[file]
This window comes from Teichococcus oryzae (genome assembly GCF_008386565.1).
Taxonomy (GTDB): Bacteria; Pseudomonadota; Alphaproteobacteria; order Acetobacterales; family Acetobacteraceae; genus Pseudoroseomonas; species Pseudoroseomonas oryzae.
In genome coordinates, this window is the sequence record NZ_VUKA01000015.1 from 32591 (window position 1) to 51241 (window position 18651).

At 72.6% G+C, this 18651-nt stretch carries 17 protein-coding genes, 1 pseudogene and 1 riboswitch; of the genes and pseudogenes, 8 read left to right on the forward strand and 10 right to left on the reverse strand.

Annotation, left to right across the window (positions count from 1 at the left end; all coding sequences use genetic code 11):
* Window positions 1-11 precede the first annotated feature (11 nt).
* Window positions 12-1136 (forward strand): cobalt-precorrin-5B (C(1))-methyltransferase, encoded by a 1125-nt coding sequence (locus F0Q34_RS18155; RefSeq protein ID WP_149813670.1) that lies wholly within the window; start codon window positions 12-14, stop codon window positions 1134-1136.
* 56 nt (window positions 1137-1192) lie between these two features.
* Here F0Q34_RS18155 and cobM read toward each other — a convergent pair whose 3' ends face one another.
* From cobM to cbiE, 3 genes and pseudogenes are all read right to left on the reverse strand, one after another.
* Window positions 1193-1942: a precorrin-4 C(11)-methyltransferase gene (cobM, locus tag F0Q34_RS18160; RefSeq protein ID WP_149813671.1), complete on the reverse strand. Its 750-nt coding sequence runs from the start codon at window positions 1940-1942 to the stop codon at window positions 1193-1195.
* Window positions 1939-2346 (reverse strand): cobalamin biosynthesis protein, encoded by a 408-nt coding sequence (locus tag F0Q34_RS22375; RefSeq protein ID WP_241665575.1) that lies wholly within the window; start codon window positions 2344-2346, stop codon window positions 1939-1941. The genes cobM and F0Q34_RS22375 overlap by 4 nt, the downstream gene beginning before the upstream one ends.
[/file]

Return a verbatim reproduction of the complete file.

This window comes from Teichococcus oryzae (genome assembly GCF_008386565.1).
Taxonomy (GTDB): Bacteria; Pseudomonadota; Alphaproteobacteria; order Acetobacterales; family Acetobacteraceae; genus Pseudoroseomonas; species Pseudoroseomonas oryzae.
In genome coordinates, this window is the sequence record NZ_VUKA01000015.1 from 32591 (window position 1) to 51241 (window position 18651).

At 72.6% G+C, this 18651-nt stretch carries 17 protein-coding genes, 1 pseudogene and 1 riboswitch; of the genes and pseudogenes, 8 read left to right on the forward strand and 10 right to left on the reverse strand.

Annotation, left to right across the window (positions count from 1 at the left end; all coding sequences use genetic code 11):
* Window positions 1-11 precede the first annotated feature (11 nt).
* Window positions 12-1136 (forward strand): cobalt-precorrin-5B (C(1))-methyltransferase, encoded by a 1125-nt coding sequence (locus F0Q34_RS18155; RefSeq protein ID WP_149813670.1) that lies wholly within the window; start codon window positions 12-14, stop codon window positions 1134-1136.
* 56 nt (window positions 1137-1192) lie between these two features.
* Here F0Q34_RS18155 and cobM read toward each other — a convergent pair whose 3' ends face one another.
* From cobM to cbiE, 3 genes and pseudogenes are all read right to left on the reverse strand, one after another.
* Window positions 1193-1942: a precorrin-4 C(11)-methyltransferase gene (cobM, locus tag F0Q34_RS18160; RefSeq protein ID WP_149813671.1), complete on the reverse strand. Its 750-nt coding sequence runs from the start codon at window positions 1940-1942 to the stop codon at window positions 1193-1195.
* Window positions 1939-2346 (reverse strand): cobalamin biosynthesis protein, encoded by a 408-nt coding sequence (locus tag F0Q34_RS22375; RefSeq protein ID WP_241665575.1) that lies wholly within the window; start codon window positions 2344-2346, stop codon window positions 1939-1941. The genes cobM and F0Q34_RS22375 overlap by 4 nt, the downstream gene beginning before the upstream one ends.